Controversy #2: What to call glands that are not clearly goblet cells, but are not “normal” either?

  • These glands contain many features of goblet cells, but not all (often have either a partially demarcated vacuole, amphophilic cytoplasm or dispersed staining on alcian blue)

  • Some pathologists consider these glands to be early or partial intestinal metaplasia while others favor them to be a variant of normal termed “pseudogoblet cells”.

Odze and Goldblum favor the "pseudogoblet cells" to have no clinical significance. However, Not much evidence on their progression to adenocarcinoma or molecular findings are present at current time.

Recommended pathologist comment for Pseudogoblet cells:

“No definitive intestinal metaplasia seen, but cannot rule out early or partial intestinal metaplasia”

Controversy #3: How to sign out a GEJ biopsy when there are “normal endoscopic findings” but goblet cells are seen in conjunction with gastric-type epithelium?

  • Biopsies of GEJ may have intestinal metaplasia that are of gastric origin (tipoff = presence of parietal cells) as opposed to esophageal origin. Approximately 20% of “normal endoscopies” may have intestinal metaplasia in the gastric cardia.

  • Some pathologists feel any goblet cells seen (regardless of whether from esophagus or stomach) predisposes the patient for development of adenocarcinoma. Others feel seeing goblet cells in the gastric cardia (near the GEJ) may just be changes that are related to a H. pylori infection and are NOT predisposed to cancer development (thus do not need increased surveillance).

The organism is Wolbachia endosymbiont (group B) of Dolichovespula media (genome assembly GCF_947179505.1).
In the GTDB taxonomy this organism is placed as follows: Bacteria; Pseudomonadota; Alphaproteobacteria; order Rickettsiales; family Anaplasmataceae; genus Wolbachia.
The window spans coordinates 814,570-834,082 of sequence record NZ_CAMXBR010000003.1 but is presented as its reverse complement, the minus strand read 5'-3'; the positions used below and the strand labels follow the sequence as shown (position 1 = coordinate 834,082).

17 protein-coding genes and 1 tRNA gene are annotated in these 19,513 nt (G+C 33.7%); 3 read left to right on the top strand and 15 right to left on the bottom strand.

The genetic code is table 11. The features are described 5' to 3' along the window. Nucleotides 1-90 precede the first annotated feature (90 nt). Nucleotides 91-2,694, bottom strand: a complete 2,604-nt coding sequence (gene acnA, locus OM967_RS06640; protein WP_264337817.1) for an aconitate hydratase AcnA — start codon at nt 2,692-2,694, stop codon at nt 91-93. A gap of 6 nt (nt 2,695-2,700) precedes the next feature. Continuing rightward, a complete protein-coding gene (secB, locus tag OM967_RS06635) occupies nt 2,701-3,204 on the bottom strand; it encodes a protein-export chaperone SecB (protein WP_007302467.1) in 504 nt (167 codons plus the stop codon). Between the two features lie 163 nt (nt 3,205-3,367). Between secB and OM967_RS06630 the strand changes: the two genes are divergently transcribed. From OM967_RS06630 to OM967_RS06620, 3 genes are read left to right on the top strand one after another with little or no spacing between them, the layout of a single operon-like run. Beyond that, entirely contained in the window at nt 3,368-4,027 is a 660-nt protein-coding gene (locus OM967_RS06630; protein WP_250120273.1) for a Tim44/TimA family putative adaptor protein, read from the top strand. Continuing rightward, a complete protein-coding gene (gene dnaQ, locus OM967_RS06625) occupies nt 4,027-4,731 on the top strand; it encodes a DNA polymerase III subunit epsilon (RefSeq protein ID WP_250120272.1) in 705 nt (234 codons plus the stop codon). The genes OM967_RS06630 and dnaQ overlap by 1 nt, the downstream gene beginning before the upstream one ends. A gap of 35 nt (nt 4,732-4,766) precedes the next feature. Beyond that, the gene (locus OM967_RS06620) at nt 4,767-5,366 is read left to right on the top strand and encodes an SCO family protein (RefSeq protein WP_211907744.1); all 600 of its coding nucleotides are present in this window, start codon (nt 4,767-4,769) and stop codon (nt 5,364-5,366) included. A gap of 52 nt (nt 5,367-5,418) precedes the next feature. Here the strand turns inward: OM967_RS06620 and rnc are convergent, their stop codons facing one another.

Recommended Pathologist Comment:

"Gastric-type epithelium with intestinal metaplasia of uncertain significance is present.”

Controversy #4: Do you have to see goblet cells in the pediatric population to sign it out as Barrett Esophagus?

  • Goblet cells may be rare in Barrett esophagus in children. Some pathologists feel the “old definition” of simply seeing glandular epithelium (with or without the presence of goblet cells) >2 cm above the GEJ is enough to call BE in this population.

Recommended pathologist comment:
“Glandular epithelium without definitive intestinal metaplasia is present. The clinical significance of these findings are uncertain; some degree of surveillance may be indicated if clinical suspicion remains.”


HIGH Grade dysplasia must be ruled out in any case of glandular metaplasia/Barrett Esophagus!

TO BE CONTINUED...


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These posts contain high yield information collected from various educational resources including textbooks, journal articles, educational websites and more. They are intended for educational use only and should NOT be taken as medical advice. I strongly believe the spreading of knowledge and depth of learned information should be encouraged in today's society rather than coveted. Membership is required to view these posts  and should be used solely for educational purposes only.